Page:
Grass said he asked Carwein to carry the issue in an ordinance as a means of distancing himself from it, but he later acknowledged that he was the one who asked for the ordinance to be written.

“I’ve told all the other council members I would be benefiting from it, so I’d be abstaining from it,” Grass said.

And Grass did abstain from the vote Wednesday. Councilmen Carwein, Jason Horning and Mitch Pendlum were in favor of the initial hearing, while council President John Patton and Judy Swift were against it. Gary McDaniel was absent.

Swift says waiving the fees is not fair to the 176 homes that have paid the full price to hook onto the city’s water.

“Most of them have already paid to have that done,” Swift said. “There’s a few that are still left in each area that have not paid to have it done…. That’s not fair to the ones that have already paid.”

Patton agrees.

“The city and the residents of the subdivision had an agreement which specifies the fees … for hooking into the water system,” Patton said. “Some chose to hook up, some chose not to; and now it seems to me we’re being asked to change the rules for the last few that haven’t been hooked up. I cannot find a compelling reason to do that.”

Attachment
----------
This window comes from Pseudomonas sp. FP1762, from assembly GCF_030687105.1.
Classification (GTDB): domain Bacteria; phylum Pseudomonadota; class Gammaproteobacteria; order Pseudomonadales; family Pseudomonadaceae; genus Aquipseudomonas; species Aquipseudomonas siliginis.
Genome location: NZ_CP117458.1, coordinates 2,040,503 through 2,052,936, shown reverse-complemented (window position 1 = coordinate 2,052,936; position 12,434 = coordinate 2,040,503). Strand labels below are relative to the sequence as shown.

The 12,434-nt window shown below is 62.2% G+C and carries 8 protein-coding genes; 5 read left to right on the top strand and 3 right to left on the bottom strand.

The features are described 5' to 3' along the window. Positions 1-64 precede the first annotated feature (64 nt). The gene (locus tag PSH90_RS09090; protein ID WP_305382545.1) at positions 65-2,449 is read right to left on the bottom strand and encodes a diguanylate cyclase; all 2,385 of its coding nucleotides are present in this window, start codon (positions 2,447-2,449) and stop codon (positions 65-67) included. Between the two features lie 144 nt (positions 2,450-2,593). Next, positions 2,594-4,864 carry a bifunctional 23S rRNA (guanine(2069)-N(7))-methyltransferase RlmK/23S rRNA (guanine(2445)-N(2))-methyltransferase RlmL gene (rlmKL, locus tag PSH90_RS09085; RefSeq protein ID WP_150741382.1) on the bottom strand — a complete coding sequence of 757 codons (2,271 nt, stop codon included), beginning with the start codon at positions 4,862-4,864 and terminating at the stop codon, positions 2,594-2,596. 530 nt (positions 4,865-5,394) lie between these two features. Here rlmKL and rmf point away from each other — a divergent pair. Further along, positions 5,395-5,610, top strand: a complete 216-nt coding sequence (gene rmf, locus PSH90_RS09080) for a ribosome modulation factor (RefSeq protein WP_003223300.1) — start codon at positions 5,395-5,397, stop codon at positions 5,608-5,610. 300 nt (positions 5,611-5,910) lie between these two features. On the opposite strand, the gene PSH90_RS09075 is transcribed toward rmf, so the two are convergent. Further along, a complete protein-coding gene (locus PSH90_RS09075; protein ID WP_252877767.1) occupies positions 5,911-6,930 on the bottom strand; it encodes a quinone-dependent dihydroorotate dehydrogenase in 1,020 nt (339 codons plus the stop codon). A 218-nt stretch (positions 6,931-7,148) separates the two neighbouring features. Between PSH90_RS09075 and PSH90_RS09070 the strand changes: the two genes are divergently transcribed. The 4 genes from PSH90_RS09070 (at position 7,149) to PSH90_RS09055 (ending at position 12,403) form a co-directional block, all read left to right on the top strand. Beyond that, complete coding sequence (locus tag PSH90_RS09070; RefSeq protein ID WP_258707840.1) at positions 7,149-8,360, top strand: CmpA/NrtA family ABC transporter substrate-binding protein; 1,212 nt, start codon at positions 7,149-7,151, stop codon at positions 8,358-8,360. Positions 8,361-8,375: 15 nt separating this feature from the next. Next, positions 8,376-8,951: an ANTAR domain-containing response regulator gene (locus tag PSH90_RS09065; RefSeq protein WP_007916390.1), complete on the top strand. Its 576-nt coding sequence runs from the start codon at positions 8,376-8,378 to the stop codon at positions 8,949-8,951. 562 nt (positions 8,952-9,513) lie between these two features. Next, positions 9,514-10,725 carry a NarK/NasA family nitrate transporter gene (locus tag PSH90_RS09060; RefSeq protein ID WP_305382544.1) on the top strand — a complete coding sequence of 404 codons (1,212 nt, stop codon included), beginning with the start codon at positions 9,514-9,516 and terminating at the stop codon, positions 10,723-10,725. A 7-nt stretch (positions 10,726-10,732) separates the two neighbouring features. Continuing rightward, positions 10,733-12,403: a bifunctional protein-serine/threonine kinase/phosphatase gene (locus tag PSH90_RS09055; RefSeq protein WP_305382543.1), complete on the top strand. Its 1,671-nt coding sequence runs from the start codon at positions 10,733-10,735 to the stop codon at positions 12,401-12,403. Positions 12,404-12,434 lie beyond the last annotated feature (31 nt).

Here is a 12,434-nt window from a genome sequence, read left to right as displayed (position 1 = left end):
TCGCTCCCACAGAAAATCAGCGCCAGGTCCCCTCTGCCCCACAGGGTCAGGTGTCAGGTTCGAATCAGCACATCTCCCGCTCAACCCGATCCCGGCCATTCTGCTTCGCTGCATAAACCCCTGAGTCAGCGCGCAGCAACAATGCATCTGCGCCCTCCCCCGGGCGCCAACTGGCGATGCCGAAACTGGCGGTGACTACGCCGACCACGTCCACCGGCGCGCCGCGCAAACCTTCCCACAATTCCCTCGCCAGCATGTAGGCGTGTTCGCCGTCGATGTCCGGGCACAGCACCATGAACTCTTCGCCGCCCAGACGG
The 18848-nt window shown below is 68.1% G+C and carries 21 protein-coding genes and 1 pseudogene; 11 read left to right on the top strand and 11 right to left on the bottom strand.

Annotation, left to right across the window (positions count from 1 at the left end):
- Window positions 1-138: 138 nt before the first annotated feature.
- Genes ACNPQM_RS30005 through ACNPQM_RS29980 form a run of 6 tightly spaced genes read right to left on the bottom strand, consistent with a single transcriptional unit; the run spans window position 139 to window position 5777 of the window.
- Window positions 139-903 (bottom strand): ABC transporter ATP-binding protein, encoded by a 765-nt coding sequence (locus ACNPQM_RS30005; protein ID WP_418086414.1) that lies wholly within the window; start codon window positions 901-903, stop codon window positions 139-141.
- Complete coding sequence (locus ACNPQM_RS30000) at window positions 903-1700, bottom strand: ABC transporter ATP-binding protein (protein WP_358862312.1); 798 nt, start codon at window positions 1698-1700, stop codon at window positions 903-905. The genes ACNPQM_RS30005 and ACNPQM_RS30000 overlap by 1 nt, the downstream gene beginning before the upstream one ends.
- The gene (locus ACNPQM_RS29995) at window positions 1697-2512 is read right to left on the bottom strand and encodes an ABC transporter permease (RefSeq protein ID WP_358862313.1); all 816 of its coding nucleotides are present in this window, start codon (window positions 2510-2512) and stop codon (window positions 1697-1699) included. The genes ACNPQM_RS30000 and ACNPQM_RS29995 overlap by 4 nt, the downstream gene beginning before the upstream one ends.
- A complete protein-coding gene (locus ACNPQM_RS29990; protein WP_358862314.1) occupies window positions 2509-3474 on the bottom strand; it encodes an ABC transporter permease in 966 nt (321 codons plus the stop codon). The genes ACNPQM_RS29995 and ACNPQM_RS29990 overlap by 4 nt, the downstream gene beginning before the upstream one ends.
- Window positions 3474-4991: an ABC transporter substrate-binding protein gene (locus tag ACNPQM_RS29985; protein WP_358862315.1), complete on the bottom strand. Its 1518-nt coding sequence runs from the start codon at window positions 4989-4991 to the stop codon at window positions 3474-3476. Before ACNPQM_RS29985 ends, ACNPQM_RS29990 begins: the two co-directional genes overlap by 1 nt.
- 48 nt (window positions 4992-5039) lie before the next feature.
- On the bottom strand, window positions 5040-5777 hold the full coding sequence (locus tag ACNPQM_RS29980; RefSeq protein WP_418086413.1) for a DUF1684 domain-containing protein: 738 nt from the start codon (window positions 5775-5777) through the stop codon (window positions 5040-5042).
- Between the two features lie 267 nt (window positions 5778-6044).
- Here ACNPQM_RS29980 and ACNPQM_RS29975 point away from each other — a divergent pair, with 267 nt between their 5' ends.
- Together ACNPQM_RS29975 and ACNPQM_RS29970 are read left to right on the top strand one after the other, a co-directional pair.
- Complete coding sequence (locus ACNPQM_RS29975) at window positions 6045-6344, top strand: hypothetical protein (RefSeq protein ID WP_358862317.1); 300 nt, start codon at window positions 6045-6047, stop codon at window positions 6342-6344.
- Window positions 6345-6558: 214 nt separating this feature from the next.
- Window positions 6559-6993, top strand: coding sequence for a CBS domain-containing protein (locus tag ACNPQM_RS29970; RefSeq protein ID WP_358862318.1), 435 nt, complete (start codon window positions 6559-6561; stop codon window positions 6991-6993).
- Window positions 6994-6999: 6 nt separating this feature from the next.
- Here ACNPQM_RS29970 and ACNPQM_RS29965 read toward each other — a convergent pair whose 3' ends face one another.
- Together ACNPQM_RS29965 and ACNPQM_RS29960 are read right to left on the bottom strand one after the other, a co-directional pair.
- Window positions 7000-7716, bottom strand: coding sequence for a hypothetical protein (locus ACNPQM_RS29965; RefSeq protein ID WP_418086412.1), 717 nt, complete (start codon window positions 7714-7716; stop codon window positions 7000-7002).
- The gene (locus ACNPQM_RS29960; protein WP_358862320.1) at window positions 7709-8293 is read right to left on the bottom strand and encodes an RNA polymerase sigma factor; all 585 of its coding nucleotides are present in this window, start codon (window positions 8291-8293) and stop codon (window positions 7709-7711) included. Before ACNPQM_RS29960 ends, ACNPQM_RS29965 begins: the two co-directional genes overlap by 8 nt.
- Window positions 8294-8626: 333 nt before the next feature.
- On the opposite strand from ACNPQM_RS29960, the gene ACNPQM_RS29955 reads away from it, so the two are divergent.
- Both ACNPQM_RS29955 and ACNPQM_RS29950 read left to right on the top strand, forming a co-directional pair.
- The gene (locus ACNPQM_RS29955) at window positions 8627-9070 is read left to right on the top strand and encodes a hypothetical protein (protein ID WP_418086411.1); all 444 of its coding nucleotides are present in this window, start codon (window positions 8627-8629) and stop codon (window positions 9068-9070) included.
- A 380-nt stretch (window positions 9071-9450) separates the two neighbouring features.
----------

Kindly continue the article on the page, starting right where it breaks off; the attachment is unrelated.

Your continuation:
Carwein could not be reached for comment, but the other two who were in favor of the idea are not quite sure how they’ll vote at the next meeting. Horning said he’s still trying to research the issue, and voted in favor of it at the initial reading because he wanted more time to consider it. Pendlum was also reluctant, but voted in favor, he said, for the same reason.

Grass said he’s spoken to council members individually about the issue, only to tell them that he won’t be voting on it. He said he’s not trying to sway votes, and is being up front that the issue would benefit him.

Grass said there’s confusion over how the fees work, and he didn’t even realize there was a special hook-up charge for his neighborhood until a neighbor complained to him about it. The resident had wanted to sell his home, but the deal fell flat because of the expensive hook-on fees, Grass said.

Another resident, he said, had a problem filing for a Federal Housing Administration loan because city water was available to them but they couldn’t afford to hook on to it.

Grass also points out that at one time there had been a discount for residents to hook on, but now there is no discount available. That’s not fair to residents who have since moved to the neighborhoods, he said.

In the coming weeks, Grass said he’ll be talking with neighbors about the issue and encouraging them to speak to council members if they want the charge to be waived.

Mayor Dick Pasco said because there wasn’t a clear majority in favor of the issue Wednesday night, the issue is tabled until the next meeting.

Pasco said he understands both sides of the issue. He said while it would be nice to have the situation cleared up to where nobody is paying a special charge to hook onto city water, it’s also not fair to residents who have already paid.

If Pasco had to vote Wednesday night to break a tie, he said he would have voted against the measure. But he said he’s open to learning more.

“I don’t know, it’s one of those things you can just sway back and forth,” Pasco said.